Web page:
New Years Resolution: Get Organized!

Consider these New Years Resolutions instead of the perfunctory "get healthy":

1.) Purge anything that does not spark joy. 

2.) Devote time to organizing small sections of your home daily, or weekly.

The first resolution is the credo of celebrated organizer, Marie Kondo, who encourages her clients to keep only those items that make you happy, even if it's an old t-shirt. 

Kondo also recommends you organize your entire home all at once. But, as you can see from the second resolution, I don't necessarily agree with that approach. Why? Because it's overwhelming for most people, and sometimes tackling a small area first is not only more manageable, but creates more space in your psyche.

For example, the first thing I ever organized was my bookshelf.

(it's about to get personal.)

I was at a really dark place in my life. Sometimes I wouldn't get out of bed for days, during which I would stare at a bookshelf in my room.  Bills and books littered its shelves like rubble. The rest of my room was a disaster too, but this damn bookshelf was right in my eye line. The more I looked at it the more it grated on me.

One day, something overtook me. I tore everything off of it, washed it and began to cull items from my home to fill it out, then I added a personal filing system on the bottom. 

 It was just a small thing but looking at it made ignited this little flame of peace. It was kind of like a portal to another world. Energetically, something had shifted. Not only in my space, but also in me. I began to take on larger projects. I cultivated an interest in Feng Shui and applied its principles to my home (a total game-changer, more on this later!)

Two (three?) years later and I am still addicted to the meditative quality of organizing. I consider it to be just as important as a balanced diet and exercise. It all started with tiny steps like the bookshelf.

Your home should be a place where your mind is clear and your soul is content. If this isn't the case then take some time to give it some love. When you do, it will love you back. 

One of these days, I'm going to get organized

I believe there are different types of clutter and disorganization- but absolutely all of them affect you emotionally. This article puts it best:

"Technical: Clutter that causes space restrictions and an overall lack of storage space.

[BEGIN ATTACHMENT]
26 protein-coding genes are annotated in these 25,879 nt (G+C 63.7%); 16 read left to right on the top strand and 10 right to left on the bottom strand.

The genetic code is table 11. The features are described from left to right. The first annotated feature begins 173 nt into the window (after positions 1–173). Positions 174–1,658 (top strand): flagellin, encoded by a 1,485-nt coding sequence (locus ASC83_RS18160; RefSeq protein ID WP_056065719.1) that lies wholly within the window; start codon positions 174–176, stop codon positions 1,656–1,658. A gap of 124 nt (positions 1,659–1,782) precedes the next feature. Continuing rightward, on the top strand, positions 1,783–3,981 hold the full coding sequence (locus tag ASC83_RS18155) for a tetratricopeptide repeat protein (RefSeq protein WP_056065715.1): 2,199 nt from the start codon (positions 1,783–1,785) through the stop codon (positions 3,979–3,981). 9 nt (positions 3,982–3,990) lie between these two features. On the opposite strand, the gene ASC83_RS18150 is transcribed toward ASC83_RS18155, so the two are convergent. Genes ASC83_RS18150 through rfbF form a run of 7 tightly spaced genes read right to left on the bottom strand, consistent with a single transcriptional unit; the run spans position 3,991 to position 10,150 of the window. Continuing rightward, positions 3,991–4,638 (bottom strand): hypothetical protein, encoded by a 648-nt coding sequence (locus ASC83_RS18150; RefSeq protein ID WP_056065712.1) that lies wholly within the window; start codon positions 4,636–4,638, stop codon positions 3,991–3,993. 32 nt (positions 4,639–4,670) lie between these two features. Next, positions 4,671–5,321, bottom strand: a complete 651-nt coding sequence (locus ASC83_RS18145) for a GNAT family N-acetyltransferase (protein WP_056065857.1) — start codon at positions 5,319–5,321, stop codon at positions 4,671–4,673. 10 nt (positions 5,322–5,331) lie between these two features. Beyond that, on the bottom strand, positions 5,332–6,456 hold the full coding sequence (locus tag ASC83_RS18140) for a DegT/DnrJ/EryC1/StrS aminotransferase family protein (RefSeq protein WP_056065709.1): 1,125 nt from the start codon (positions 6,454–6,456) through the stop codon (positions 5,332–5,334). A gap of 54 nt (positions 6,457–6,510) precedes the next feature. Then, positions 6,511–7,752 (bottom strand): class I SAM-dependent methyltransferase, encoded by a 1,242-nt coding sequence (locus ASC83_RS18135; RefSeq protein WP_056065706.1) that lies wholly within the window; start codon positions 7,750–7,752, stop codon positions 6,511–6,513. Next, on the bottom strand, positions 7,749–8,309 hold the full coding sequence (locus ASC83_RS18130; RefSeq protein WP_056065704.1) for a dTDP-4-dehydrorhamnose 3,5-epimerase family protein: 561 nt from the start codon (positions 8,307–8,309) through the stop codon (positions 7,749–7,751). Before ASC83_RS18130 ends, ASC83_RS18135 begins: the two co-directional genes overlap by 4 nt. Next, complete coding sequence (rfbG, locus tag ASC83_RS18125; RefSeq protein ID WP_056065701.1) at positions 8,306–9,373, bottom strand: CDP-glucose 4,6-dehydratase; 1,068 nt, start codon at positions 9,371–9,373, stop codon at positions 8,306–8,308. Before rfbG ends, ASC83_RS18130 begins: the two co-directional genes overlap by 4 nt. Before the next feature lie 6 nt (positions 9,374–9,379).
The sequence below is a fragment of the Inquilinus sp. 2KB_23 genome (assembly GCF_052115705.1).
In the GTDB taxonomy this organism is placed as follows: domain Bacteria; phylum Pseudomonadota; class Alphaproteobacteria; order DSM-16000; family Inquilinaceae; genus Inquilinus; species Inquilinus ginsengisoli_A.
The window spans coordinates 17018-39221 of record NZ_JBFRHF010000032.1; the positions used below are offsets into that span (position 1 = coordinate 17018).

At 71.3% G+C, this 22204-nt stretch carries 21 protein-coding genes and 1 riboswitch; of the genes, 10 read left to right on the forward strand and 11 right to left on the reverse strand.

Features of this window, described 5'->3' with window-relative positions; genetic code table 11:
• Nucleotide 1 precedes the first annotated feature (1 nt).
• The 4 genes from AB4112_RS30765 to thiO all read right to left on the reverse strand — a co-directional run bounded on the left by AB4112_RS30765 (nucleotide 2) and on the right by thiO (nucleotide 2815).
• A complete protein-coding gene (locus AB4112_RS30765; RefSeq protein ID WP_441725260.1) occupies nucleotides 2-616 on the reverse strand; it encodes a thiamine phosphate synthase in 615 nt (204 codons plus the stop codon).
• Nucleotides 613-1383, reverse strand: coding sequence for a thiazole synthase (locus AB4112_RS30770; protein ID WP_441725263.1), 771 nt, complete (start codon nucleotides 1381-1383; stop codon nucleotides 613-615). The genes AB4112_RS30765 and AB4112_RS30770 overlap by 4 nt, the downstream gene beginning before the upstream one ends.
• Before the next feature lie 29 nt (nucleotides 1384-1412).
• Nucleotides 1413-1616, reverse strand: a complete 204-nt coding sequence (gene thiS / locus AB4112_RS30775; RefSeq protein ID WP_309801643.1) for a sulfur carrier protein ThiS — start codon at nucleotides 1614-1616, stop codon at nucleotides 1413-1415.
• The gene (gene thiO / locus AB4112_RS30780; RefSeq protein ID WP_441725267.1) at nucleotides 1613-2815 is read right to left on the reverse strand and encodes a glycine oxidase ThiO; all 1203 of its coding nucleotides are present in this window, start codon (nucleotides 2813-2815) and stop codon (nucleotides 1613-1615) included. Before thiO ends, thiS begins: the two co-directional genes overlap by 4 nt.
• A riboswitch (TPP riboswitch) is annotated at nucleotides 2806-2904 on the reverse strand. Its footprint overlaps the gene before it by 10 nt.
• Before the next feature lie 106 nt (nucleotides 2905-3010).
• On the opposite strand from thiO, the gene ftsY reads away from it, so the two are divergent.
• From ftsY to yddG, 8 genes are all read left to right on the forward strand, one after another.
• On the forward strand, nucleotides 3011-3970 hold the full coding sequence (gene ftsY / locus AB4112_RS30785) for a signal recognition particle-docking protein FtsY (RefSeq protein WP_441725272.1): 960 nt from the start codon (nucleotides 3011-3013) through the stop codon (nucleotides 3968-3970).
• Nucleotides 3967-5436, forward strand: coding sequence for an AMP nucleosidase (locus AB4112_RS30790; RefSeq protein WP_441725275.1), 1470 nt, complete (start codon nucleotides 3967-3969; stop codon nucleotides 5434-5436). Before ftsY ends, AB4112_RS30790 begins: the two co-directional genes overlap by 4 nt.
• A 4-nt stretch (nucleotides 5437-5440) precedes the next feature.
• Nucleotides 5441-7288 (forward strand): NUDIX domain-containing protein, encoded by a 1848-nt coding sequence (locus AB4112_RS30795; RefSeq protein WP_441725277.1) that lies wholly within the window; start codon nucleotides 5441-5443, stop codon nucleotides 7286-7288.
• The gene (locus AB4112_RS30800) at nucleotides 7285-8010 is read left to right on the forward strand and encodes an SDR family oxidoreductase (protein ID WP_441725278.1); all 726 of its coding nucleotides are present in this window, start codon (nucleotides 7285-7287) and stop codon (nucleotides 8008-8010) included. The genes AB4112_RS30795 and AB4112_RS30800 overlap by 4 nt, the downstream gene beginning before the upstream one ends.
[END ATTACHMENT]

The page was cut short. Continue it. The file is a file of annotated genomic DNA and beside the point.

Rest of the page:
Life changes: Clutter caused by a new baby, a death in the family, a move or anything that has thrown a life out of balance.

Behavioral/psychological: Clutter caused by depression, attention deficit disorder, low self-esteem or lack of personal boundaries.

Time/life management: Clutter caused by the need for better planning."

Read more: The psychology of clutter - The Denver Post http://www.denverpost.com/room/ci_8060057#ixzz2yQmGrevY

I would have to agree with these and I used to be guilty of almost ALL of them. In my bio I call myself "a reformed slob", and it's not an exaggeration. 

I went through a very difficult time in my life and my home was a direct representation of that. Did I have the time to keep my place clean and organized? Yes.

Did I do it? No, I didn't care, and every time I walked into my house, it was like the world was crashing in.

The cycle continued, until, at some point I felt the insatiable desire to FIX my surroundings. I most definitely could not control certain negative things that happened to me, but I could throw out the bill that I paid off from 2009. Once I did that, I felt a sense of empowerment and pretty soon I had a filing system for bills, records, etc. and suddenly my life was 1/5 more manageable.

My love of organizing spread from there. The more I organized, the more space in my brain was free. I now had the energy to tackle situations that I couldn't before.

This job is my way of giving some of that solace to others. I needed help and finally I'm able to give that to other people!

Do not underestimate the power of order. A simplified space can to a world of good for you.